Sharing this data very openly allows people like myself to combine it with other data, such as data from the past or data from different experiments, to see how all of these different things relate together.
TS: What kinds of information might we be missing out on by focusing only on this small subset of genes?
Stoeger: The honest answer is that we really don’t know. We don’t know what all of these other genes that pop up in large experiments related to COVID-19 do. Many of the top studied genes in the COVID-19 literature are very important genes and should be studied, but they’re not the full story.
TS: How do scientists break out of this rut and bring some of these unexplored genes into scientists’ work?
Stoeger: This is something we try to answer in some upcoming work by looking historically at cases when people managed to make some genes more popular, [although] we realize that it is very rare that people succeed.
But there are a few strategies that might work better than others. One strategy is to basically . . . take these experiments that survey our genes and actually focus on the new ones. Another thing to encourage work in this sector [would be] initiatives that solicit individual research grants. Right now, these only include a couple of genes, but there’s maybe 10,000 or more genes that would be worthwhile to study. And then there’s one strategy that I personally follow, which is taking some really important biological context that has already been studied a lot, such as aging, and taking all of the evidence that’s out there and focusing on these genes that have been overlooked but have some mounting evidence that they’re important.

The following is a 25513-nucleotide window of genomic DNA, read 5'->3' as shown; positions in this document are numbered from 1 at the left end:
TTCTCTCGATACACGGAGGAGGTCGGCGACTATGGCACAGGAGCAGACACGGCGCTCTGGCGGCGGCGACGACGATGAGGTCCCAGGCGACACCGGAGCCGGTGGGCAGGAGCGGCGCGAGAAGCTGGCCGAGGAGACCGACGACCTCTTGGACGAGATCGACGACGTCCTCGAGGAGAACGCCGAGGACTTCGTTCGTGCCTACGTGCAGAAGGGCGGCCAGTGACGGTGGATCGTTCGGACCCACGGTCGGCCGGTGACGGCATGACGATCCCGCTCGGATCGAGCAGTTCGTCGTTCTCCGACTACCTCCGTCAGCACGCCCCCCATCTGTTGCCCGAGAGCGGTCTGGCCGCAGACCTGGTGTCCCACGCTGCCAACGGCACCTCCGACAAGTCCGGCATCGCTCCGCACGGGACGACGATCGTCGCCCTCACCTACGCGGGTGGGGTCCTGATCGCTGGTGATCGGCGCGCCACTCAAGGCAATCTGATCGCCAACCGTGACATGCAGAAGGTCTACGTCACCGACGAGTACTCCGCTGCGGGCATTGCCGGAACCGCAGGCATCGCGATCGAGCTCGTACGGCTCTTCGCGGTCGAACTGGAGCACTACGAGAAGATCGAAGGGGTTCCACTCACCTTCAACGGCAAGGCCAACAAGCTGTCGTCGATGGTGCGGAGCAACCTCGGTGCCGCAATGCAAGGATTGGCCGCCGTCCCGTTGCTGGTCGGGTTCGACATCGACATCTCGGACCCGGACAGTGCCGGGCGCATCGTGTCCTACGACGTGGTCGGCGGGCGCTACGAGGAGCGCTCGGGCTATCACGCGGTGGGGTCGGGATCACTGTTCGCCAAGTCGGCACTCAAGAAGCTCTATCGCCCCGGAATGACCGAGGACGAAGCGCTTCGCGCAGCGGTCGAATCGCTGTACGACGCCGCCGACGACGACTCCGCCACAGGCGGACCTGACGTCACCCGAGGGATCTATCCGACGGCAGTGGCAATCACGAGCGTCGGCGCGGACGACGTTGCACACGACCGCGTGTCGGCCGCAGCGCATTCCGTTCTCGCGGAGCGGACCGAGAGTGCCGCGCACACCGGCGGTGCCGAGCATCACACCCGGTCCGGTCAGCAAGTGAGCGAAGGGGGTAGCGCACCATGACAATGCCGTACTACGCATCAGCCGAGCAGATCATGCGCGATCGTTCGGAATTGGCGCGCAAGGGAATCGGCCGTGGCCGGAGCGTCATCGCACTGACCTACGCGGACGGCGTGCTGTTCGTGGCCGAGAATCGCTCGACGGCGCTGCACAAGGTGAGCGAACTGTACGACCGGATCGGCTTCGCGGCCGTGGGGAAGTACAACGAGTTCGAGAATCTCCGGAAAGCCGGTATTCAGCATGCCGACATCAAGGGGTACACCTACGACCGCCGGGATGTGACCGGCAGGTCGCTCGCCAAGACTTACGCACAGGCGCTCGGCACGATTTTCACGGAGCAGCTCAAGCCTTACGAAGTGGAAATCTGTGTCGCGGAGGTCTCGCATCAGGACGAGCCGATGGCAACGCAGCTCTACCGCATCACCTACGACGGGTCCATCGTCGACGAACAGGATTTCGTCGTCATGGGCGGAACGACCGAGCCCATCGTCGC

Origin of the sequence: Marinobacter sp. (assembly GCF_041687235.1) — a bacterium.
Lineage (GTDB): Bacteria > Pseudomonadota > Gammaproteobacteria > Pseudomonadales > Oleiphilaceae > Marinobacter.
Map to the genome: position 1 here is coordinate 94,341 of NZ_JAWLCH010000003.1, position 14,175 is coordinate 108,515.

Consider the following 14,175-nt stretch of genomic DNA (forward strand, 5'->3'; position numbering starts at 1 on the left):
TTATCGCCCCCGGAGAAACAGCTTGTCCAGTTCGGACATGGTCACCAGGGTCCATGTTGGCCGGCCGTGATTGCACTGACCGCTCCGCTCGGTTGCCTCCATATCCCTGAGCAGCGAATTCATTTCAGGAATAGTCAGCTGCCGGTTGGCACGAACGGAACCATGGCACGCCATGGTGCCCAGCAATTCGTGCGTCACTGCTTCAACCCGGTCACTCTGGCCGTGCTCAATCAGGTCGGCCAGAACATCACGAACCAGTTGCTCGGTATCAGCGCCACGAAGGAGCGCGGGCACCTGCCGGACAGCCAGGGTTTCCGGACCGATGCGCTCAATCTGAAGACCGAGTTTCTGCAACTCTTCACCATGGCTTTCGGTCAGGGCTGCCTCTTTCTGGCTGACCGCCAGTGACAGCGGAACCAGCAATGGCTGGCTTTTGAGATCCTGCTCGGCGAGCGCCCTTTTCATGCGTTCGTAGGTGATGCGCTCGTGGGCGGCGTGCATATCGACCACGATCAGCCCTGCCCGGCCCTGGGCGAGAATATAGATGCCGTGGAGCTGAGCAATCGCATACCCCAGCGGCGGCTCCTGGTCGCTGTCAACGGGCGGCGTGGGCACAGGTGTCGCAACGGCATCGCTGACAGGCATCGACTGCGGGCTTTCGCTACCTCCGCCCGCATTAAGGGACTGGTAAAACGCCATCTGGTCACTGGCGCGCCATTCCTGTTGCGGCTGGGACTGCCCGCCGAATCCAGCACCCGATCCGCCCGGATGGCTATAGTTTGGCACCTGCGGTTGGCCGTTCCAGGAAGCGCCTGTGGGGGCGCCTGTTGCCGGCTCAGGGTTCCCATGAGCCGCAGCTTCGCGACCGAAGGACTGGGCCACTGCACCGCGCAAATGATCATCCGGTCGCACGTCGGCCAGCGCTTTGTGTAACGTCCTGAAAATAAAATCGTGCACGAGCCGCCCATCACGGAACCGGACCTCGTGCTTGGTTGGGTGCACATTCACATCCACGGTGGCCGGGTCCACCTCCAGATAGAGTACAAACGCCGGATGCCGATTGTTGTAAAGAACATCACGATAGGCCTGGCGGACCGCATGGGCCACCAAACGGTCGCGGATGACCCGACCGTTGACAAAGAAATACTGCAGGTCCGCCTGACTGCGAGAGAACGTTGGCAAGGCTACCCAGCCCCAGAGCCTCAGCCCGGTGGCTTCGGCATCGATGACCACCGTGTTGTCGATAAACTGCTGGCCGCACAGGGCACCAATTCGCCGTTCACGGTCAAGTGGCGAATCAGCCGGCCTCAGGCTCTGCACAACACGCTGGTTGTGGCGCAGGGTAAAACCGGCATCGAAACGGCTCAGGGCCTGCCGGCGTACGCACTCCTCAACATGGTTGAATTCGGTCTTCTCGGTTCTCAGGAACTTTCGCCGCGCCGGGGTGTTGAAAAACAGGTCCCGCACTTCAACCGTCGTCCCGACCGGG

TS: You said that if you look in history, there are examples of genes becoming more popular. Do you have an example of that that comes to mind?
Stoeger: There is a gene called C9orf72 that is now one of the most popular genes of the last 10 years. A group [carried out] genome-wide association studies for the association between some neurological diseases and different mutations in the human genome. They found that mutations in this gene were associated with [dementia and amyotrophic lateral sclerosis (ALS)]. People didn’t expect this gene to be linked to these diseases, but all of a sudden people showed that this gene alone was actually better at explaining which patients would suffer from the diseases than any other gene that had already been studied.
T. Stoeger, L.A.N. Amaral, “COVID-19 research risks ignoring important host genes due to pre-established research patterns,” eLife, doi:10.7554/eLife.61981, 2020.
Editor’s note: The interview was edited for brevity.